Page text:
The Talk

The Talk is an online platform made specifically for teens to learn about sex in a positive, balanced, and accurate approach, that takes into account the discomfort around the topic. It was created during a Startup Weekend with Aude Boos, Kaitlin Kallini, Seonghoon Park, Geronimo Ramos, and Molly Reddy, and won second place. 

The Problem 

In 2016, only 13 states required sex education to be medically accurate. Not even half mandate that sex education exist. Any yet, we assume teens will somehow learn what they need as they enter adulthood. 

Instead, teens are left feeling: 


During sex ed, I sat in the back with friends and played cards.
— 25 year old male


They separated the boys from the girls. I just wanted to know what they were told. Like why the mystery?
— 20 year old female



1 in 3 women will experience sexual violence in her lifetime.

So where do teens get their information? 



Much of the weight of sexual education has fallen on the shoulders of parents - making most teens wholly uncomfortable.

Healthcare Providers


While it's recommended doctors talk confidentially with teens, on average these conversation last 36 seconds.

Online Sites 


Over 55% of teens admit to using the internet to find information for themselves or friends. The question is which sites? 

All of this is just to get to the basics of what is sex, how does it work, and how do I protect myself? Our sex education policies are unprepared for a changing Generation Z that is asking tougher questions -- only 48% of Gen Z identify as exclusively heterosexual, compared to 65% among millennials, and we're seeing a growing trend of transgender, fluid and non-gendered students. 

The Wild West Internet 

There seem to be two sides of the internet - WedMD which will convince teens they're about to drop dead, or Youtube which quickly degrades into porn.  Even My Little Pony videos can autosuggest explicit content.


Despite all this, our sex education is still missing a critical piece: Healthy Relationships. Whether adults want to admit it or not to teens, our relationships are based on a healthy conversation with our partners not only about safety, but enjoyment. If teens never see this happening - and instead only see media representations lacking this - our sexually violent society will only continue.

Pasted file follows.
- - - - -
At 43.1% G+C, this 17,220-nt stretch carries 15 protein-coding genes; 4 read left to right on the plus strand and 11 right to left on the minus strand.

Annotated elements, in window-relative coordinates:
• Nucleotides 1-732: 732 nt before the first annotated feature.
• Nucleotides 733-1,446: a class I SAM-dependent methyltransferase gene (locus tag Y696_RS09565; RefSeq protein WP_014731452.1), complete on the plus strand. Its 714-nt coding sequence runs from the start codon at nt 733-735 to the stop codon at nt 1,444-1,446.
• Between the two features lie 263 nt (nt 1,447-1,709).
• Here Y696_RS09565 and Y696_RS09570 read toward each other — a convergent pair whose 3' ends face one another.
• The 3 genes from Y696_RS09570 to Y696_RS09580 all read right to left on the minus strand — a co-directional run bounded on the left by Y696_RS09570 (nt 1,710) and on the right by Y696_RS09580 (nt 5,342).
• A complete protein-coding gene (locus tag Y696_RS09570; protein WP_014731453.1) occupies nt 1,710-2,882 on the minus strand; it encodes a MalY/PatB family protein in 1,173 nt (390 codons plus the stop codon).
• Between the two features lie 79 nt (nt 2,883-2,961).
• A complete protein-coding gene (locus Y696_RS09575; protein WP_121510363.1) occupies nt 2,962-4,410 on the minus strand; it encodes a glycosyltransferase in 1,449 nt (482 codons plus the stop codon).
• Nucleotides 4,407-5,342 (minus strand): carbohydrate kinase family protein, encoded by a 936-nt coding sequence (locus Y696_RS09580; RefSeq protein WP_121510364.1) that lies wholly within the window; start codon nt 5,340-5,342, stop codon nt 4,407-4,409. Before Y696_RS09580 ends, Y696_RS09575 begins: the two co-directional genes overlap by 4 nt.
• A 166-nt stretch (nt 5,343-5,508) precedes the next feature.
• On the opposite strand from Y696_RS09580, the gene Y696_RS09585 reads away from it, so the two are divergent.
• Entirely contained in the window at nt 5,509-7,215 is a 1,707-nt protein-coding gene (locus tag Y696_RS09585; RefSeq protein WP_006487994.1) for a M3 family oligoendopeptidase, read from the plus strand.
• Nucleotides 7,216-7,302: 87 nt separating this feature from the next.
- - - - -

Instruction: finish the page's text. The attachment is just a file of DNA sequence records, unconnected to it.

Pleasure is off limits

When interviewing college students about their experience with sex ed, we met a 26 year old grad student we'll call Matt. Matt was happy to talk to us about all he had learned, about how his relationship has grown and developed through open conversation about safety and being ready.

Then we asked if he and his partner ever talk about pleasure, and Matt proceeded to hide his head in his T-shirt out of embarrassment. 




Our Solution

Enter The Talk. A website for students to get information about sex that is relatable, accurate and judgement free. 

The Talk offers teens a safe and trustworthy place to get all their questions answered without fear of what the 'accidental click'. And it does it in a language that they can relate to. Instead of dry medical speak, The Talk acknowledges where they're at, that this might be scary, and aims to alleviate fears. 

Using playful gifs and emojis, and language to match, the site helps students feel normal and comfortable while learning what it means to be an adult.

Imagine, a site for teens that gives them accurate information, in ways that acknowledge them and in language they can understand. 

The Business Model

We love feel good ideas, but how do you fund it? Hidden in our problem is a huge financial opportunity. As brands struggle to find ways to reach Generation Z, sponsored content that provides actual value to them becomes an attractive and moral advertising strategy. 

With everything from deodorant and razors to period care and condoms, teens are entering a new market with new products. Providing not only the correct information, but access to the products they'll need is a huge value to companies. 

An editorial board that controls content, verifies its accuracy, and lastly finds advertisers who see the benefit in helping to educate teens is our recipe for sustainable profits and continued education.